I must say that I really wanted to like this book because I was a huge fan of Hate List but I found the character of Alex incredibly annoying throughout the book. I know a lot of people would say “Oh if I was her I would leave him” “Oh I would never let myself get into that situation.” but throughout the book you actually find yourself thinking that about the situations that Alex gets into. She tends to throw her friendship with her best friends Bethany and Zack even though she constantly tells Cole that the friendship between them is very special to her. Once Alex begins dating Cole you see that her friendship with Bethany and Zack pretty much fall by the sidelines though Bethany and Zack can slightly be to blame for that during the story.
I must say that I pushed myself in reading this book due to Alex’s annoying character but I am glad that I finished it. The book does get better in the final two chapters when Alex finally wakes up to Cole’s behaviour but those final few chapters sadly don’t make up for many chapters when I wanted to shake Alex in seeing how much of a bad person Cole was.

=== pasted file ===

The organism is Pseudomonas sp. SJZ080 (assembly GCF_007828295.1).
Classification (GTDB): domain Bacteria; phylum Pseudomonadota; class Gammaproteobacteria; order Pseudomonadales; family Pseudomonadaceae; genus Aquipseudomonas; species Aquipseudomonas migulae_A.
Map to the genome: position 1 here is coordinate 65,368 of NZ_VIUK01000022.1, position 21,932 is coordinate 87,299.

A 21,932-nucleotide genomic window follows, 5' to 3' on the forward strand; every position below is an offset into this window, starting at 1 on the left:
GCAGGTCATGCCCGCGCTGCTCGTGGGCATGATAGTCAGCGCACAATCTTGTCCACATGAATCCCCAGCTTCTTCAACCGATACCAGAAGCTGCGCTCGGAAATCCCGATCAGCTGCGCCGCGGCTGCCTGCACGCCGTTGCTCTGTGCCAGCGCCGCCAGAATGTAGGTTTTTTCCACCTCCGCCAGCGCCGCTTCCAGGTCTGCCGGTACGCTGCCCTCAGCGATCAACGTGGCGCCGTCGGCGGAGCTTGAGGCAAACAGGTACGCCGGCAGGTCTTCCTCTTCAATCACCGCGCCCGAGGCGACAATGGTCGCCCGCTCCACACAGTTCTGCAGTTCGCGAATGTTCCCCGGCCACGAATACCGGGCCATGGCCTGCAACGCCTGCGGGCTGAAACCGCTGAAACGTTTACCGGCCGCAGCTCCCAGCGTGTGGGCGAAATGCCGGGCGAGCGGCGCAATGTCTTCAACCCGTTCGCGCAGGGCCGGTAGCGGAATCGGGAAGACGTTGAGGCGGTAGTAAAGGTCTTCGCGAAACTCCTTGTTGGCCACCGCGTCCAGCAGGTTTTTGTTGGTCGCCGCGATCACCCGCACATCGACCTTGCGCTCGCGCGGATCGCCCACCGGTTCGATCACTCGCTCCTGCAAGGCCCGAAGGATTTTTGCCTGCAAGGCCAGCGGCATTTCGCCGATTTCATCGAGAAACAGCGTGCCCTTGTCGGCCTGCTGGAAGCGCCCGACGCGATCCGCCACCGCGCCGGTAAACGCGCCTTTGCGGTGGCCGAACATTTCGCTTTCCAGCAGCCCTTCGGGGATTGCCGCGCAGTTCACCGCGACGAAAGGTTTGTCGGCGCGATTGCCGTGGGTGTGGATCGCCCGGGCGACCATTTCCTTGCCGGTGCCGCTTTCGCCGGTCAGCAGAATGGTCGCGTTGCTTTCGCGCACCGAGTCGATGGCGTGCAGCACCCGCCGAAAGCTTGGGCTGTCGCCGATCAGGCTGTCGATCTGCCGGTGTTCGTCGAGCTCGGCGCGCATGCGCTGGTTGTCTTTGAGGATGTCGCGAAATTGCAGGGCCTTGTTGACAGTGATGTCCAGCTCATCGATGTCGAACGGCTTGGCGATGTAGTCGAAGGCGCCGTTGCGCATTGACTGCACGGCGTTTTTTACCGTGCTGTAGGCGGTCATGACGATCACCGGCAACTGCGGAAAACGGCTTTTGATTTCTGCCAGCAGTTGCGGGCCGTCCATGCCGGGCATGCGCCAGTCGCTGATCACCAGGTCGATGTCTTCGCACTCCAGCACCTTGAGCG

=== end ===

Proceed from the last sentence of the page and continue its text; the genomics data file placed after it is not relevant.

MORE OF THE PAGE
Sadly this was not as good as Hate List but I might have to re-read it in a few months to see if it gets any better. If you are looking for a great book that deals with an abusive relationship then try “But I Love Him" by Mandy Hubbard (Writing as Amanda Grace)
Jennifer Brown’s Bitter End came today. Will review when finished.
I am a fan of Jennifer’s book Hate List so I am looking forward to reading this book.
Zombies are the next big thing in culture thanks to popular shows like The Walking Dead, films such as Dawn of The Dead, I Am Legend, Shaun of The Dead and the upcoming World War Z starring Brad Pitt.
Literature involving zombies that are marketed at the teen audience are either incredibly well written like Warm Bodies or just lacking on several fronts like several teen based zombie novels. This Is Not A Test almost creates a a new sub-genre within zombie novels - the zombie novel that doesn’t revolve around zombies.
The focus of the novel is on Sloane Price. Her world dissolved six months before when her sister ran away from home leaving Sloane alone with her physically abusive father. When her town of Cortege falls due a virus which turns the residents into ‘zombies’ Solane sees this as a way to live out her final days until she finds a way to either locate her sister Lily or die.
Solane, along with five other students, hauls up in her local high school to protect herself from those infected with the virus. Over the coming weeks Solane and her fellow students try to wait out the treat of dying while each battling with their own personal problems.